Trudeau talks travel, as ACTA and global agency groups say restrictions aren’t the answer
Prime Minister Justin Trudeau, Dec. 13, 2021

Trudeau talks travel, as ACTA and global agency groups say restrictions aren’t the answer

TORONTO — So far at least the federal government is holding the line on letting Canadians make their own best choices when it comes to travel plans in the weeks ahead.

This morning Prime Minister Justin Trudeau was asked about the omicron variant, in light of UK Prime Minister Boris Johnson’s warning over the weekend that the UK is facing a “tidal wave” of new COVID-19 cases with the omicron variant. Johnson urged the need for booster shots in the UK.

Trudeau was asked if Canada needs to formally advise people not to travel in the coming weeks.

In response, Trudeau said: “We’re obviously very concerned with the omicron variant that has arrived but we can also see the delta cases rising in Ontario, Quebec and elsewhere in the country. Therefore we remind people to be vigilant and to follow the recommendations and instructions issued by public health authorities and Health Canada.”

The best thing to do, he continued, is to get vaccinated, adding that Canada is now at almost 90%. He added that getting booster shots and booking young kids for their vaccinations are also key.

Trudeau then noted the new rules for air arrivals into Canada, now in effect, which require testing upon arrival and self-isolation pending those test results.

“We have added different rules to protect people. Canadians have been living for months and months with variants and difficult situations,” said Trudeau. “And what I encourage everyone to do is to watch out for what the public health rules are, and make their decisions as a result of that.”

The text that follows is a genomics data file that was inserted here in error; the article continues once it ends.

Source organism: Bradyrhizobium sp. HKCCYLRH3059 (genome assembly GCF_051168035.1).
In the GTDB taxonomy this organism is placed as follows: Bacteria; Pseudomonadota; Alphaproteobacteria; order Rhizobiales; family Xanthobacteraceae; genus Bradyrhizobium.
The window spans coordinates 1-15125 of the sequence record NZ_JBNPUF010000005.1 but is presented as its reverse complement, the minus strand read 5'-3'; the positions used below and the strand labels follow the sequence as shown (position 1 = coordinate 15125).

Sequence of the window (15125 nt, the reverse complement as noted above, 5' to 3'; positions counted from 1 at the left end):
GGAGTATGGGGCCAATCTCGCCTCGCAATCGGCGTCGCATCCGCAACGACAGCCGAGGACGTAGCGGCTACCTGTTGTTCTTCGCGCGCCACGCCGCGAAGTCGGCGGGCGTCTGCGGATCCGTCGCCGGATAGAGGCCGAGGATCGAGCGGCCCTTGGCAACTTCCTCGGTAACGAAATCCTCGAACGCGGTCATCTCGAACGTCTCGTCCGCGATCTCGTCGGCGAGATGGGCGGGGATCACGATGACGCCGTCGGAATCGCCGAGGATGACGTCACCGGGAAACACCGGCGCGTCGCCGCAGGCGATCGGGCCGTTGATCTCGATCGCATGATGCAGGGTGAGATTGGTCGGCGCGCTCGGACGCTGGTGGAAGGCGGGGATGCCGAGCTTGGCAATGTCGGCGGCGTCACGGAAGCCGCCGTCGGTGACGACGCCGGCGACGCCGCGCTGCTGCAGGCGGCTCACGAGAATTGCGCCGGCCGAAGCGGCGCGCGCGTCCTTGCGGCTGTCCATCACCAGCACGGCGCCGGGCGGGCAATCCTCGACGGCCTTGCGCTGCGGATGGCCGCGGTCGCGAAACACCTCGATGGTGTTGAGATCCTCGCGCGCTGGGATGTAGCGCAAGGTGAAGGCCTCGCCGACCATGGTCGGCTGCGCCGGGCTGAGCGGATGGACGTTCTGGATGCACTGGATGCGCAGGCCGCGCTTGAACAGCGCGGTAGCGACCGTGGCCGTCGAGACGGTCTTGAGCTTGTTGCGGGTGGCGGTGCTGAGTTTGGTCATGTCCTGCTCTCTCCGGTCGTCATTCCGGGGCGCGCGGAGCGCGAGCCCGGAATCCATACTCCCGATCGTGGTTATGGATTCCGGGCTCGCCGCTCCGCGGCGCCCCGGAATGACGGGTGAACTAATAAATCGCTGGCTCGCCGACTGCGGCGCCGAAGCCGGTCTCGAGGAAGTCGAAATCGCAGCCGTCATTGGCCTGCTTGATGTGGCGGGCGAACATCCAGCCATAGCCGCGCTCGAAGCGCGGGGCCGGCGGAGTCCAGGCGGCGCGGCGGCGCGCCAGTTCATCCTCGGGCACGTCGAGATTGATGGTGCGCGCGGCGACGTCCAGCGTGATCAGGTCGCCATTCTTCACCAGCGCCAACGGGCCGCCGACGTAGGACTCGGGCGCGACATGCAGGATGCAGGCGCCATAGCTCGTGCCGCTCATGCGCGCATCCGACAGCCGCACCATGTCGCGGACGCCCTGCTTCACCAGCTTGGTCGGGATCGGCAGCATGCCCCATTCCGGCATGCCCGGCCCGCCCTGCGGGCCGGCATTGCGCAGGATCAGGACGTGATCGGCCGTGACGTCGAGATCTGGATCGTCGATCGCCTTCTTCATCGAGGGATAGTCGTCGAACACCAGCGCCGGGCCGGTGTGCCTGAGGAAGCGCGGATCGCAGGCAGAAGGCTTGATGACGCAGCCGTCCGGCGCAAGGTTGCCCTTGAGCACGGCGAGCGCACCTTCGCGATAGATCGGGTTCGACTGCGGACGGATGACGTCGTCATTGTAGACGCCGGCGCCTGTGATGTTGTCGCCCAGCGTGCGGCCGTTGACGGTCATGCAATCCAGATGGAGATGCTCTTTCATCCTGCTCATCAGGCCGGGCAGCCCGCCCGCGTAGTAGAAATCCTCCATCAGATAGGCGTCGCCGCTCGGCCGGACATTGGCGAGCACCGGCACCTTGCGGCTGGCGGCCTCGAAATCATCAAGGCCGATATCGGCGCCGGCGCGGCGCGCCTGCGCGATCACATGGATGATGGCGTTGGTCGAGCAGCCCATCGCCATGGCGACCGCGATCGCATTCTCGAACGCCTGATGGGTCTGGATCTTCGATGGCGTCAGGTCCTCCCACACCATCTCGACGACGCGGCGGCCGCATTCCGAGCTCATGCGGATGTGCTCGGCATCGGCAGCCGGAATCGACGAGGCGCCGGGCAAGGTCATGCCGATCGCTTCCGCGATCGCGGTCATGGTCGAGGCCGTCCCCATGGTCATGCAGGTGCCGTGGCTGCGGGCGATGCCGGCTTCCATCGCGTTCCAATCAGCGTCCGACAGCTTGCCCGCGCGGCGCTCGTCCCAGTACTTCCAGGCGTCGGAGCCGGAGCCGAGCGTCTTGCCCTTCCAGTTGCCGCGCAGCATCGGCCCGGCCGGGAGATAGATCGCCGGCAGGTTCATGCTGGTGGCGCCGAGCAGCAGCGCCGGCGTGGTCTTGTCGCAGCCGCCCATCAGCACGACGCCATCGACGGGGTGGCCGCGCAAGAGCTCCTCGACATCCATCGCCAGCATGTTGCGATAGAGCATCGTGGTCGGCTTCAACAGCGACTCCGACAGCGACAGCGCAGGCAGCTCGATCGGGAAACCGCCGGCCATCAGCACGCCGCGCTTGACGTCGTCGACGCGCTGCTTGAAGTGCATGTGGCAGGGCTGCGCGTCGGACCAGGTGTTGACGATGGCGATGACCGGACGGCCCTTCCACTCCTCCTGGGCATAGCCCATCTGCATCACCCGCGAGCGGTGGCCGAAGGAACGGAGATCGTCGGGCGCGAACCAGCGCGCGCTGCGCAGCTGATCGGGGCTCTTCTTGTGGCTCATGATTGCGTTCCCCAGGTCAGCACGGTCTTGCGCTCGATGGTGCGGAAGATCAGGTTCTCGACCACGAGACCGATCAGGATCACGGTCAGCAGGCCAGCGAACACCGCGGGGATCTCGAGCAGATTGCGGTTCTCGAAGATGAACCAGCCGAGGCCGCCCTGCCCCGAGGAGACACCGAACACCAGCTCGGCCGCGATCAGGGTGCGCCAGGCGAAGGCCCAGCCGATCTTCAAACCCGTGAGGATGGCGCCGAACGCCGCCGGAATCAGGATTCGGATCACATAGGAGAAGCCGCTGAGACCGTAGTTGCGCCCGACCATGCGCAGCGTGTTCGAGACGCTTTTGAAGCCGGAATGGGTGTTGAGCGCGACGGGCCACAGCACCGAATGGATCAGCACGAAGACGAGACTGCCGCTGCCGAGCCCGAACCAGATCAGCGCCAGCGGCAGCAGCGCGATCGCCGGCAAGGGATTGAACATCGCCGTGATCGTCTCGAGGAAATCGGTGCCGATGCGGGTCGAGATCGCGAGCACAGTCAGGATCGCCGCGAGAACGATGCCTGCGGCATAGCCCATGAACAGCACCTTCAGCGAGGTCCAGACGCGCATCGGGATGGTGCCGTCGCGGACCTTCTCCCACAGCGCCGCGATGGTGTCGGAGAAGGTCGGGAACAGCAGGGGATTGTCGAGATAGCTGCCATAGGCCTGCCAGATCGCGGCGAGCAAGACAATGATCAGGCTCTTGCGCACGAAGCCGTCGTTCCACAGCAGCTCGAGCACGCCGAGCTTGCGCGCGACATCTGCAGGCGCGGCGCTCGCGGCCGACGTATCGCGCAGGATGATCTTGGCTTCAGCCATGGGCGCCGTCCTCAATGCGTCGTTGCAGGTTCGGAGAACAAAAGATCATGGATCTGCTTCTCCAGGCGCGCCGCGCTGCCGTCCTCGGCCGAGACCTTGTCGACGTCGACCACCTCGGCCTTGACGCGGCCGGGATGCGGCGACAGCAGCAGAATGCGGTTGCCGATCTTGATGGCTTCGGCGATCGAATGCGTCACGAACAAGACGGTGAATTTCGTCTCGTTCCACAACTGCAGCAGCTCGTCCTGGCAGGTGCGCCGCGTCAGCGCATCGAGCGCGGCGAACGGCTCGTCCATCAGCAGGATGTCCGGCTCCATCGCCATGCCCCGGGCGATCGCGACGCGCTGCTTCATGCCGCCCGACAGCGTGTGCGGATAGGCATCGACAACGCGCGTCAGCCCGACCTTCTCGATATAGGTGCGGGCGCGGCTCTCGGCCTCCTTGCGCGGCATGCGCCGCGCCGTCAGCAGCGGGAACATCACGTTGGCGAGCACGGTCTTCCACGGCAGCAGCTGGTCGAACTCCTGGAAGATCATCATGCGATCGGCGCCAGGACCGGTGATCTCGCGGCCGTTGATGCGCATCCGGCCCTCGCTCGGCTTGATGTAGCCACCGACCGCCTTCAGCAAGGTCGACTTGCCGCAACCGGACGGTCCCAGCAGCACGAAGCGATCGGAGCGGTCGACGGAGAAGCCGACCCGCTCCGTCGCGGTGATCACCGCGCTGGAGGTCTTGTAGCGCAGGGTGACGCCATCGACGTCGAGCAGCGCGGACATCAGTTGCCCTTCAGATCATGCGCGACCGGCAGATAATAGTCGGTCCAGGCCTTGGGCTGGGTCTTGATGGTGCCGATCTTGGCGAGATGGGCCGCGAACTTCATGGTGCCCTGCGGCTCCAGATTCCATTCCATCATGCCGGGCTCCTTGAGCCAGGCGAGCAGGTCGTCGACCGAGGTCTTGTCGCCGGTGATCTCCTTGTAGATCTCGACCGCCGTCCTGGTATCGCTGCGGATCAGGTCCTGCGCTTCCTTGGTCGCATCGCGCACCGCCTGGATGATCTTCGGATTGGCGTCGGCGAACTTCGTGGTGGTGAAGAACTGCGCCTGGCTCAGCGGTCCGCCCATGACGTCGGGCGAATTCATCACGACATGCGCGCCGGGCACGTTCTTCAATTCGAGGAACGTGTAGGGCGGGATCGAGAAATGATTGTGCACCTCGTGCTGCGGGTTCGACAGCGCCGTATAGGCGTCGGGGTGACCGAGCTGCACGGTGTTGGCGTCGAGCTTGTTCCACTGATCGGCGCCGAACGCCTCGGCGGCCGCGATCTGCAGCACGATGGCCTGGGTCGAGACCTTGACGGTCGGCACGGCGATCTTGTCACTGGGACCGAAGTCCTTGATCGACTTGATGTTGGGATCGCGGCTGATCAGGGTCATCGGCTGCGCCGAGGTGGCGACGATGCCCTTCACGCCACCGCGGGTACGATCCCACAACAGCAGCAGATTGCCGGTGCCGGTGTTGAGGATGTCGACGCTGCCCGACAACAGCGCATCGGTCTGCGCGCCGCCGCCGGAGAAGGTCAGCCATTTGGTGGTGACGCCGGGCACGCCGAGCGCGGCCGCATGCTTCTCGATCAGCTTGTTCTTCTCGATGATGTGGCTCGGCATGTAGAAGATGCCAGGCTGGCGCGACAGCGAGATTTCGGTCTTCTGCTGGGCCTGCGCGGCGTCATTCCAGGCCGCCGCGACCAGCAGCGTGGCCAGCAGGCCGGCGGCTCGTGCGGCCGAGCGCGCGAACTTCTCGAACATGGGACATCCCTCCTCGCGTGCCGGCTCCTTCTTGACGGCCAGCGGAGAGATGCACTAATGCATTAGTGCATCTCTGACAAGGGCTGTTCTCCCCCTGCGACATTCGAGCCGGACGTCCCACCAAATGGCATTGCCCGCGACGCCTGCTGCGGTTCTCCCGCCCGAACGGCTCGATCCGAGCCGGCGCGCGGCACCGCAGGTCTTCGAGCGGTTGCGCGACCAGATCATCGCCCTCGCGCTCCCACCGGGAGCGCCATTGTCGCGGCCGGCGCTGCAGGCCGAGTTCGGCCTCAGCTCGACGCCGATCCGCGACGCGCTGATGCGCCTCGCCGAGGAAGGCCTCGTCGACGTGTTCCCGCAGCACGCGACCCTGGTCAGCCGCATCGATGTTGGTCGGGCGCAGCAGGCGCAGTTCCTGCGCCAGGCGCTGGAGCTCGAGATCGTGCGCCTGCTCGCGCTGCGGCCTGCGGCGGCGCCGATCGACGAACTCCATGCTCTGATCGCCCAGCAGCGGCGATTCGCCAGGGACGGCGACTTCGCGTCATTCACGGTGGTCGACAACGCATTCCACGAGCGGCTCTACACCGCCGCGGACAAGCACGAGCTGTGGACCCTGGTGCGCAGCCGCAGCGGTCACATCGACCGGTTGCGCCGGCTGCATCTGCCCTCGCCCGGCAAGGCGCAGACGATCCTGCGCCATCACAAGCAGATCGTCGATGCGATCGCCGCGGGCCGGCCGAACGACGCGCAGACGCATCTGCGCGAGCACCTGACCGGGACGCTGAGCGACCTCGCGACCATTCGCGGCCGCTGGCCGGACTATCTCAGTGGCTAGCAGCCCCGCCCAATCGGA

As reported on last week, during his Friday briefing Health Minister Jean-Yves Duclos also stopped short of telling Canadians not to travel in the coming weeks.

However Duclos did have a message for anyone planning to travel: “You need to plan ahead. Be prepared for airport delays. Use the ArriveCAN app. Have a quarantine plan. And be prepared for officials to follow up. Outside of Canada, the situation [in light of the omicron variant] is evolving very rapidly. And things can change rapidly. In some European countries, things are getting very complicated [with the spread of omicron].”

Later in last Friday’s briefing, Duclos said: “The new variant tells us we need to be vigilant. Right now in Canada community transmission is limited. However for Canadians thinking about travelling outside of the country, omicron should be a big red part of their radar screen. It should be a serious alarm bell. There is uncertainty and risks with travelling in other countries over the next few weeks.”

He was also asked about the blanket travel advisory against all non-essential travel, which just lifted weeks ago. He said the federal government is currently not making changes to any advisory. “That could come” depending on the evolving situation, he said. “My advice to Canadians is, be extremely prudent when thinking about travelling.”

Duclos also spoke about quarantine measures. “Returning travellers may need to quarantine for a few days, maybe longer, it may be strict and severe” if the omicron situation devolves.

As announced last month, all air arrivals to Canada except from the U.S. must be tested for COVID-19 and self-isolate until the results are known. On Nov. 30 Canada’s airports were processing 11,000 tests per day. As of yesterday, Dec. 9, that number was up to 17,000. The number needs to reach 23,000, said Duclos. “We are gradually ramping up testing capacity at the airports,” he said.



Meanwhile ACTA has joined travel agency associations from around the world in the call for governments to fast-track the lifting of travel bans.